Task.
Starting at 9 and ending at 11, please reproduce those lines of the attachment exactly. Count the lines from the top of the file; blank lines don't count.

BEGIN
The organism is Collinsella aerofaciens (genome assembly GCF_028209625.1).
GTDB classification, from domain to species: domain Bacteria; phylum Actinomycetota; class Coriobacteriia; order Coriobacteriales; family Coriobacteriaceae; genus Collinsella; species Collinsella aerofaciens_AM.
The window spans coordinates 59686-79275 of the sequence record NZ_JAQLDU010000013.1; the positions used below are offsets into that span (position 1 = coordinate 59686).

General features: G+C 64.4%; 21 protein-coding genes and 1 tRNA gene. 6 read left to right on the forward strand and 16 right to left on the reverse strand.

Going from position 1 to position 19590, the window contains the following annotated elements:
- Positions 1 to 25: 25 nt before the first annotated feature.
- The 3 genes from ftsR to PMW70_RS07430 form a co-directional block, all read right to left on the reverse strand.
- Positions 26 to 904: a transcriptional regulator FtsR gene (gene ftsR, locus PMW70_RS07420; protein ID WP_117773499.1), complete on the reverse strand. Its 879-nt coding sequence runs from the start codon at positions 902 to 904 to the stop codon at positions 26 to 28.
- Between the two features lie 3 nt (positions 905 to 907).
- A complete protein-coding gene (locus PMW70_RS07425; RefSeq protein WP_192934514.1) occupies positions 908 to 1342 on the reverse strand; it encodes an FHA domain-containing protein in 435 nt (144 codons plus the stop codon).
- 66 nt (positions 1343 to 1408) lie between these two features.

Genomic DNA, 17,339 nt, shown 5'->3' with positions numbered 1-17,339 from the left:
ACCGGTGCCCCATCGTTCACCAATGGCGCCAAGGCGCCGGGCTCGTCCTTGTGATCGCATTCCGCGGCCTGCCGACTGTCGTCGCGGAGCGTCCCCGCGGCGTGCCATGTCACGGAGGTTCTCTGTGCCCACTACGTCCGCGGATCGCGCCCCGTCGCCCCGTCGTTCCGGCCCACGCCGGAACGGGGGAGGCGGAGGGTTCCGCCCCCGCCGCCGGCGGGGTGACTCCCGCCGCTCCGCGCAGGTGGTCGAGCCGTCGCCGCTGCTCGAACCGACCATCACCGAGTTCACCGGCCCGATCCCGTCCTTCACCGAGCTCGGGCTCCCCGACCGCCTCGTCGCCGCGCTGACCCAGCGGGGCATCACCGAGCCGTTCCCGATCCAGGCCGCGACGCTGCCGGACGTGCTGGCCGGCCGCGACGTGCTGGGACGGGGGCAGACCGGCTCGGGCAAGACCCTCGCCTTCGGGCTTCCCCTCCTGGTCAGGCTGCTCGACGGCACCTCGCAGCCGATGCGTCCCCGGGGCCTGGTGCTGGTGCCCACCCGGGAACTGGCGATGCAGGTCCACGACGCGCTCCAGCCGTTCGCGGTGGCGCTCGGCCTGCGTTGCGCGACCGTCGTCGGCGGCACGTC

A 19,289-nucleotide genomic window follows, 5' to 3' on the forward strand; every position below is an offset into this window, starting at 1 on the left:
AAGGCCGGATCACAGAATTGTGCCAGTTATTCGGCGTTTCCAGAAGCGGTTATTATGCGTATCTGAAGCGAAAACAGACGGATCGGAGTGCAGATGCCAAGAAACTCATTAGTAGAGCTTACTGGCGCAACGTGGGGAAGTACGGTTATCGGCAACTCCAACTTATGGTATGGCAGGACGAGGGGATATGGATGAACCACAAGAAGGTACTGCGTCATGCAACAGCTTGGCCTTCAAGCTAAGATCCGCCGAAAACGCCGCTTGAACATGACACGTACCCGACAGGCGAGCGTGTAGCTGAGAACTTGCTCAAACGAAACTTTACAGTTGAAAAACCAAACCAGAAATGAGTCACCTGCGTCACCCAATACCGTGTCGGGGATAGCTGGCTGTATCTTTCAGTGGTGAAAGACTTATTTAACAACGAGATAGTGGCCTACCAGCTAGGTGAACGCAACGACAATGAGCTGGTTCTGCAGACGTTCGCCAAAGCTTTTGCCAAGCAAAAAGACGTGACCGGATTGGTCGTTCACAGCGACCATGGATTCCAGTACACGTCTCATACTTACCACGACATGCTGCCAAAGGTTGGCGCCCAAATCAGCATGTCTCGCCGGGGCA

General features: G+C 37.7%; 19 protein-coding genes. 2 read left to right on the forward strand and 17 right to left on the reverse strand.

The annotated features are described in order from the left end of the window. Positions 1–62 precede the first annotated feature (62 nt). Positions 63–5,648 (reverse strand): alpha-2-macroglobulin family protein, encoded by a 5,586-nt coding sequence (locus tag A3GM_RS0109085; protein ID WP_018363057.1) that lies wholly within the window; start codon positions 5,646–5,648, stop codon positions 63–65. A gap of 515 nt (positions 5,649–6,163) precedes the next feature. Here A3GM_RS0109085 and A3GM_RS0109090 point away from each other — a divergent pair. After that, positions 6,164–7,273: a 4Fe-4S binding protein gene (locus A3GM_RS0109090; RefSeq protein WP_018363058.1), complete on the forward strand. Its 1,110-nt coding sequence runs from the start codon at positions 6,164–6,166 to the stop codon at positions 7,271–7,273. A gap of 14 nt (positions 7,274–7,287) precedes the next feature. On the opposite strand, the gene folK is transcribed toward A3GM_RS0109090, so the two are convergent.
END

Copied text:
- Between the two features lie 3 nt (positions 905 to 907).
- A complete protein-coding gene (locus PMW70_RS07425; RefSeq protein WP_192934514.1) occupies positions 908 to 1342 on the reverse strand; it encodes an FHA domain-containing protein in 435 nt (144 codons plus the stop codon).
- 66 nt (positions 1343 to 1408) lie between these two features.